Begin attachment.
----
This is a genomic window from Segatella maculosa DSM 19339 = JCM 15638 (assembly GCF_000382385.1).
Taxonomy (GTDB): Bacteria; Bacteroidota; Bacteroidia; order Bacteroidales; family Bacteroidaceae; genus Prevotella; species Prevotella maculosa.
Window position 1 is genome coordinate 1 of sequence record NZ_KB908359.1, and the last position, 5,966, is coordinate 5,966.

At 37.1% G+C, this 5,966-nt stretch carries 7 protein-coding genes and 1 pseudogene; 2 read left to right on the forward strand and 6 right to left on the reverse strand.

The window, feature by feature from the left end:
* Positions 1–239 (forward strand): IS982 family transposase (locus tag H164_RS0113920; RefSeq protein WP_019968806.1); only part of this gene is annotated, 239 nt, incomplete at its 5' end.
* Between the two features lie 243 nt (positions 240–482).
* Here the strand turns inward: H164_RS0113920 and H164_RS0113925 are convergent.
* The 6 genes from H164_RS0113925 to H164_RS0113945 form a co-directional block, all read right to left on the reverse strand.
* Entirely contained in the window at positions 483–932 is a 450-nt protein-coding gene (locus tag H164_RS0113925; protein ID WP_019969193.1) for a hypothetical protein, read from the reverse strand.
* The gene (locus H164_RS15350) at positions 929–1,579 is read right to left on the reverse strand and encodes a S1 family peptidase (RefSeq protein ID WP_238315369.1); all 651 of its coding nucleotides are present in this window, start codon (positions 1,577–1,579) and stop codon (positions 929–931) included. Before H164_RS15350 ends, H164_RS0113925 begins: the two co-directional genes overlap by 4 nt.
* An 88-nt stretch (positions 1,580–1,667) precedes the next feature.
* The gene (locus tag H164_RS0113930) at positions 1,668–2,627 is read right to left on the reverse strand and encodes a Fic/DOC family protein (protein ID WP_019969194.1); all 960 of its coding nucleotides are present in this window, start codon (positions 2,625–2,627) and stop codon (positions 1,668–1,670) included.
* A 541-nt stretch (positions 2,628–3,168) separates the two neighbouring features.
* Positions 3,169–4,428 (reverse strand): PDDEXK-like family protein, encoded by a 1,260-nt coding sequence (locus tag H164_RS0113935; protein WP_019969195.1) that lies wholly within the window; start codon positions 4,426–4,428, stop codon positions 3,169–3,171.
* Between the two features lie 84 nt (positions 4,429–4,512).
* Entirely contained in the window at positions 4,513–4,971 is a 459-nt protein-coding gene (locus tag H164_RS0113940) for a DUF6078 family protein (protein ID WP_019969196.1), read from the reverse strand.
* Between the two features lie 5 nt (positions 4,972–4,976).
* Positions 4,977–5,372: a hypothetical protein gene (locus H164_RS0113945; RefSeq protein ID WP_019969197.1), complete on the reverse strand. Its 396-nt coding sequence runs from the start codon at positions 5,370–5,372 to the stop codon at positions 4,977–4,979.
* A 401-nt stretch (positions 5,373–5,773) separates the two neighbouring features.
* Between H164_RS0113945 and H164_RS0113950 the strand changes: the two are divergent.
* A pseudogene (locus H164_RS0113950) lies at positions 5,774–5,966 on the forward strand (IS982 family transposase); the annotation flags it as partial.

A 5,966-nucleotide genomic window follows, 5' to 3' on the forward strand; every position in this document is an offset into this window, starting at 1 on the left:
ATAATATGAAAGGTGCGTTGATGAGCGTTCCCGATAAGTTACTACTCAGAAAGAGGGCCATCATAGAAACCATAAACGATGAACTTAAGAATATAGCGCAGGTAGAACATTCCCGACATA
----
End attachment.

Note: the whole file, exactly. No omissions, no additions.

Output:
This is a genomic window from Segatella maculosa DSM 19339 = JCM 15638 (assembly GCF_000382385.1).
Taxonomy (GTDB): Bacteria; Bacteroidota; Bacteroidia; order Bacteroidales; family Bacteroidaceae; genus Prevotella; species Prevotella maculosa.
Window position 1 is genome coordinate 1 of sequence record NZ_KB908359.1, and the last position, 5,966, is coordinate 5,966.

At 37.1% G+C, this 5,966-nt stretch carries 7 protein-coding genes and 1 pseudogene; 2 read left to right on the forward strand and 6 right to left on the reverse strand.

The window, feature by feature from the left end:
* Positions 1–239 (forward strand): IS982 family transposase (locus tag H164_RS0113920; RefSeq protein WP_019968806.1); only part of this gene is annotated, 239 nt, incomplete at its 5' end.
* Between the two features lie 243 nt (positions 240–482).
* Here the strand turns inward: H164_RS0113920 and H164_RS0113925 are convergent.
* The 6 genes from H164_RS0113925 to H164_RS0113945 form a co-directional block, all read right to left on the reverse strand.
* Entirely contained in the window at positions 483–932 is a 450-nt protein-coding gene (locus tag H164_RS0113925; protein ID WP_019969193.1) for a hypothetical protein, read from the reverse strand.
* The gene (locus H164_RS15350) at positions 929–1,579 is read right to left on the reverse strand and encodes a S1 family peptidase (RefSeq protein ID WP_238315369.1); all 651 of its coding nucleotides are present in this window, start codon (positions 1,577–1,579) and stop codon (positions 929–931) included. Before H164_RS15350 ends, H164_RS0113925 begins: the two co-directional genes overlap by 4 nt.
* An 88-nt stretch (positions 1,580–1,667) precedes the next feature.
* The gene (locus tag H164_RS0113930) at positions 1,668–2,627 is read right to left on the reverse strand and encodes a Fic/DOC family protein (protein ID WP_019969194.1); all 960 of its coding nucleotides are present in this window, start codon (positions 2,625–2,627) and stop codon (positions 1,668–1,670) included.
* A 541-nt stretch (positions 2,628–3,168) separates the two neighbouring features.
* Positions 3,169–4,428 (reverse strand): PDDEXK-like family protein, encoded by a 1,260-nt coding sequence (locus tag H164_RS0113935; protein WP_019969195.1) that lies wholly within the window; start codon positions 4,426–4,428, stop codon positions 3,169–3,171.
* Between the two features lie 84 nt (positions 4,429–4,512).
* Entirely contained in the window at positions 4,513–4,971 is a 459-nt protein-coding gene (locus tag H164_RS0113940) for a DUF6078 family protein (protein ID WP_019969196.1), read from the reverse strand.
* Between the two features lie 5 nt (positions 4,972–4,976).
* Positions 4,977–5,372: a hypothetical protein gene (locus H164_RS0113945; RefSeq protein ID WP_019969197.1), complete on the reverse strand. Its 396-nt coding sequence runs from the start codon at positions 5,370–5,372 to the stop codon at positions 4,977–4,979.
* A 401-nt stretch (positions 5,373–5,773) separates the two neighbouring features.
* Between H164_RS0113945 and H164_RS0113950 the strand changes: the two are divergent.
* A pseudogene (locus H164_RS0113950) lies at positions 5,774–5,966 on the forward strand (IS982 family transposase); the annotation flags it as partial.

A 5,966-nucleotide genomic window follows, 5' to 3' on the forward strand; every position in this document is an offset into this window, starting at 1 on the left:
ATAATATGAAAGGTGCGTTGATGAGCGTTCCCGATAAGTTACTACTCAGAAAGAGGGCCATCATAGAAACCATAAACGATGAACTTAAGAATATAGCGCAGGTAGAACATTCCCGACATA